Thanks for the attentive review. I was wondering when somebody was going to mention the fit of Gatsby’s suits, and am surprised they haven’t attracted more attention. In most scenes they look appalling.

    The idea that someone who had his shirts sent over from ‘a man in England’ would be seen in jackets with necks gaping wide enough to hide a cigarette packet is simply astonishing. Almost as astonishing as the knowledge that a film with a budget of millions couldn’t stretch to a single tailor.

  12. Wolf
    Wolf says:

    I haven’t got round to seeing it yet, but I can’t help thinking that one of the issues with the costuming here is that it doesn’t help to tell the story. Old money looks like new money. Would Tom really wear sunglasses with a suit in the 1920s? Gatsby might have but Tom wouldn’t’ve considered it.

    Would Gatsby ever have worn a waistcoat like that with his evening clothes? Obviously not – he is doing his best to blend in and such an immediately obvious gaff wouldn’t be made.

    That said, I’m still looking forward to seeing what they’ve made of it.

  13. Richard Atkinson
    Richard Atkinson says:

    Great post Sven. I love the focus and attention that you’ve paid to the outfits. I’ve seen the movie and loved the clothes but having now read your article I couldn’t agree more that some of the suits did indeed fail to fit and do justice and I have to admit that I didn’t even realise that the Pink Suit was the same as the one worn by Robert Redford!

    • Hal
      Hal says:

      Is it the same though?

      Redford’s is a solid pink, the new Gatsby’s is pink with white stripes. Redford’s has wide notch lapels, the current incarnation peaked lapels. The old one had an impressive double breasted waistcoat, di Caprio’s is single breasted.

      Really the only similarity is that they are pink single breasted suits and the fact that Gatsby wears a pink suit is in the book as Tom Buchanan remarks on it.

  14. Alec Rogers
    Alec Rogers says:

    Raph,

    Your comments are very perceptive. I bet that, indeed, commerical concerns dictated the desing choices, rendering the clothes less than authentic. Another interesting contrast to RL would be the Phineas Cole line at Paul Stuart, which seems very inspired by the 1930s if not actual replicas. I am a Brooks Brothers fan, and look to them first when I need something. They do a LOT of things right these days, and its easy to bash them but where would the well dressed man be if he couldn’t hop over to Brooks when the need arose?

    That said, they’ve struggled to add the sort of sartorial soave faire of the sort that is RL’s hallmark and is a large part of Paul Stuart. INMO their relationship with Thom Browne for the Black Fleece line has been mostly a bust. Accordingly, they were smart to jump at the opportunity to design Gatsby, but while they know the words they don’t quite get the melody. Perhaps its not quite in their DNA? The “Ivy League” and the 1930s are not entirely compatible styles, and perhaps they should stick to the former.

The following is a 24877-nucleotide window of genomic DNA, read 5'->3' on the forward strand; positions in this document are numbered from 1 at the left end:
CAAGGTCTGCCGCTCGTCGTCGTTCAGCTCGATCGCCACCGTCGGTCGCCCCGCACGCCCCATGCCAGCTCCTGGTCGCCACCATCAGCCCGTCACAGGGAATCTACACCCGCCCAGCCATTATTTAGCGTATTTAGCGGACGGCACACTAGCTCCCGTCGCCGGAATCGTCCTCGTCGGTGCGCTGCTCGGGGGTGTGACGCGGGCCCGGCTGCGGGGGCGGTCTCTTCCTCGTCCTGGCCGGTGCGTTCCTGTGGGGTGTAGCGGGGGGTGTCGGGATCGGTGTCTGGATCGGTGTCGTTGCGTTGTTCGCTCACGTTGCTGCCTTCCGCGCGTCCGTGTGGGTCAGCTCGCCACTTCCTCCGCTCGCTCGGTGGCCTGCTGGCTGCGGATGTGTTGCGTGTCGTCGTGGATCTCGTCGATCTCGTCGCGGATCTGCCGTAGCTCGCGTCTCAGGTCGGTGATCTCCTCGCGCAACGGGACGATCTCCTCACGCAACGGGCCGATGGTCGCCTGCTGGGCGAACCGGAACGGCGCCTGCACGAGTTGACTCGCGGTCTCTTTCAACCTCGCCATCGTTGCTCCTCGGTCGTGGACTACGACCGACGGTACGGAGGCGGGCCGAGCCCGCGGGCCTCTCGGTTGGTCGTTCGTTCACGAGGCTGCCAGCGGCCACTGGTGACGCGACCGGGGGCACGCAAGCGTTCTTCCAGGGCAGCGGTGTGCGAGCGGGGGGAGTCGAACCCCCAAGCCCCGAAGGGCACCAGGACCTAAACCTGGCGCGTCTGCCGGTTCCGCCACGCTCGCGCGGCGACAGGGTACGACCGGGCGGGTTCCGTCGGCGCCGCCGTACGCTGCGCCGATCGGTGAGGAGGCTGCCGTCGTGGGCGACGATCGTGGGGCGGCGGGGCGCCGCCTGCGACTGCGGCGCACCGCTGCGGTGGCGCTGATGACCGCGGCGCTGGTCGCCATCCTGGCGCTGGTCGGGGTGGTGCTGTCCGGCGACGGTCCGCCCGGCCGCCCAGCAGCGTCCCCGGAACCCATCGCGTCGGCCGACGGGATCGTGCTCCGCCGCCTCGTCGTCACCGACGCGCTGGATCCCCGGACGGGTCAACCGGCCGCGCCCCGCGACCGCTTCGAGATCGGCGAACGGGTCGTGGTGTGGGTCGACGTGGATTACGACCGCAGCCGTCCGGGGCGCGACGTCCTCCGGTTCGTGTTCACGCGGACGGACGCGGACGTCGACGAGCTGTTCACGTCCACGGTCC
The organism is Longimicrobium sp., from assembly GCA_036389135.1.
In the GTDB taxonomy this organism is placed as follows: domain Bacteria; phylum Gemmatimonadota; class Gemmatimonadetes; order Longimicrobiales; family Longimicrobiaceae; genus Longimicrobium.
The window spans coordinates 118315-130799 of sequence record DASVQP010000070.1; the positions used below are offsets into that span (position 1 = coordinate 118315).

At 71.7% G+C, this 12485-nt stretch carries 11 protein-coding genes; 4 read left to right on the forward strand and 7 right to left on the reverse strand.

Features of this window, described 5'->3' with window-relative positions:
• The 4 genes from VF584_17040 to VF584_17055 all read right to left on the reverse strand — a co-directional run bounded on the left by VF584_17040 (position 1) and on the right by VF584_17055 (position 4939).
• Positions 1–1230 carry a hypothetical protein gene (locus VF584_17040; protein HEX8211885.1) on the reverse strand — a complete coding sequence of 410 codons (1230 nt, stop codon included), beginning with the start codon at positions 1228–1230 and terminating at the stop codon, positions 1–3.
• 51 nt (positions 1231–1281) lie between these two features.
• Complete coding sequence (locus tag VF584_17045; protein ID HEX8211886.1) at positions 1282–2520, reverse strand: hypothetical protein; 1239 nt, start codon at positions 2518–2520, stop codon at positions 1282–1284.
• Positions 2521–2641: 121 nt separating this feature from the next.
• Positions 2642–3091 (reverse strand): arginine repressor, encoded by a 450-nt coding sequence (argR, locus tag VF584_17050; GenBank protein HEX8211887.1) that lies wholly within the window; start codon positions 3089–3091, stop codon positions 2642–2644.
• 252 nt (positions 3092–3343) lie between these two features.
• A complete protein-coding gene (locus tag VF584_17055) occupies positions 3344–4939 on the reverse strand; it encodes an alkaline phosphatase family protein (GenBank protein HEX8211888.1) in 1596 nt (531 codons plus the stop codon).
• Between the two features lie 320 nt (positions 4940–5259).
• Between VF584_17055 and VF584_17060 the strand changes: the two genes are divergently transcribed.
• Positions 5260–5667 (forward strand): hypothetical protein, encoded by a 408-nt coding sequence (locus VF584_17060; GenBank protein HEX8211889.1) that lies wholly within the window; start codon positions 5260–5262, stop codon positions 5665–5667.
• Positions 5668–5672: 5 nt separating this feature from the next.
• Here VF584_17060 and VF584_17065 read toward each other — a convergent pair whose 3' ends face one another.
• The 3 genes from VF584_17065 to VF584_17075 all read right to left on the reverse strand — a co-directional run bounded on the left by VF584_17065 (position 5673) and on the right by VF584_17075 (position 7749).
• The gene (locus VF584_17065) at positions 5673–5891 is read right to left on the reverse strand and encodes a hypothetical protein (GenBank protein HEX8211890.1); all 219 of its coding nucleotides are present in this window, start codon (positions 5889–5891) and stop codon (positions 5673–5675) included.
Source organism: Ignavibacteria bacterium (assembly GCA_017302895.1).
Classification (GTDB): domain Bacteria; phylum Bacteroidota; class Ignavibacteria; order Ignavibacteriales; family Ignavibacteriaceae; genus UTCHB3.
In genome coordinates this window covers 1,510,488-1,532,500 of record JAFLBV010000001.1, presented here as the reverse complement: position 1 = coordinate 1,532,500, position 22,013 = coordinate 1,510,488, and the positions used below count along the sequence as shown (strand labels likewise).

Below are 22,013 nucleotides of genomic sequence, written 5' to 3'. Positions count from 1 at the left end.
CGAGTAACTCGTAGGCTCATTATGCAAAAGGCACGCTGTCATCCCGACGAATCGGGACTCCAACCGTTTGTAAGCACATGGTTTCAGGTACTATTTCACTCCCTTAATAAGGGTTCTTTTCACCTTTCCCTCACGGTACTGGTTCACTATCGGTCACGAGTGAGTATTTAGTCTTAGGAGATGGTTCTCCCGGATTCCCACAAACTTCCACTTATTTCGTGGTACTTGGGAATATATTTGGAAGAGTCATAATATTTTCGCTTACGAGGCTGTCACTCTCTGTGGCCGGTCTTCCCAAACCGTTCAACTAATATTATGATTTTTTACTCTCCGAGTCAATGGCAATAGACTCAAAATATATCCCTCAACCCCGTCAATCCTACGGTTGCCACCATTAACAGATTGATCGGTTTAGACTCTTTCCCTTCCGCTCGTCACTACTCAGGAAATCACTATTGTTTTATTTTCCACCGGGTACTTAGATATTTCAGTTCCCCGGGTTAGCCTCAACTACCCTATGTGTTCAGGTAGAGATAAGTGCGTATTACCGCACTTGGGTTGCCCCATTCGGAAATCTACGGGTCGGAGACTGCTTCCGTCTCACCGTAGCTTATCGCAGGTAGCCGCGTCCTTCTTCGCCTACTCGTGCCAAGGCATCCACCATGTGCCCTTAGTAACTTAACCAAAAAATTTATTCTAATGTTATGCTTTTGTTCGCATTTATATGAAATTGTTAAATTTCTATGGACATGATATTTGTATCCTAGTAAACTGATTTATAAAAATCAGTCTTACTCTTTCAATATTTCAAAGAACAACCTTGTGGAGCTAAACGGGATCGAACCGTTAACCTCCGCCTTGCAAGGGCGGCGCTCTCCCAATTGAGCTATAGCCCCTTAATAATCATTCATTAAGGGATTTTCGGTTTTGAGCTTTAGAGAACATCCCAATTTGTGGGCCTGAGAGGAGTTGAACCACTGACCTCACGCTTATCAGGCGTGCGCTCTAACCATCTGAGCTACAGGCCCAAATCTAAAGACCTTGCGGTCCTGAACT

15. Geo. Winters
    Geo. Winters says:

    On the movie: I have no interest in seeing it. I have enjoyed Baz Luhrmann’s over-the-top style, but I think it’s a poor fit for this story.

    On the clothes: Mostly awful, with scattered highlights (like the green cardigan). I can’t believe how awful the fit and cut are.

    On Tobey Maguire: Lousy actor. Another reason not to see this.

    On the “music”: No more than noise. I get that Baz Luhrmann doesn’t use period music, but the cacophony that sells a million records now makes me want to drill my own teeth with a rechargeable Black & Decker drill that has a half-dead battery.

    On Tom Buchanan: In the context of the 1920s, his views were not racist in the least: they were common-sensical (after all, eugenics and the ideas behind it were not yet discredited). He was more vociferous than most on the topic, but it was mainly his sense of superiority, rather than “racism,” that motivated him, I think. Of course, in 2013, the time that subtlety and nuance forgot, they had to make him a “racist” to make sure everyone knows he’s the bad guy.

  16. Richard de Meath
    Richard de Meath says:

    I was hugely disappointed in the film, which seemed more like a visit to the circus than the cinema. The lack of any sense of good taste throughout robbed the film of any visual pleasure, and the lead actress really did not suit the role.

  17. JC
    JC says:

    I read the novel shorty before seeing the movie and felt they followed the plot tolerably well. Some people were touched by the scene where Gatsby throws all his Turnbull & Asser shirts in the air. All I could think of is the person who had to go behind him and put them back! I’m actually a Jay-Z fan, but having his music in this movie was inappropriate. I thought the movie relied too much on computer graphics, which make it too gimmicky. The party scenes came off more like a bad musical, than anything remotely authentic. There is something about those brown/white spectators though!. I’ve seen them at the flagship Brooks Brothers store here in NYC and I really want a pair. In the novel, Brooks Brothers is alluded to as “Rivers Brothers”..

  18. J.T.
    J.T. says:

    You mention to take note of Nick Carraway’s diamond point bow tie, Is that because it’s a good, or a bad thing?
    I’ve been unable to find out when that particular style came into vogue, is it correct for the time period?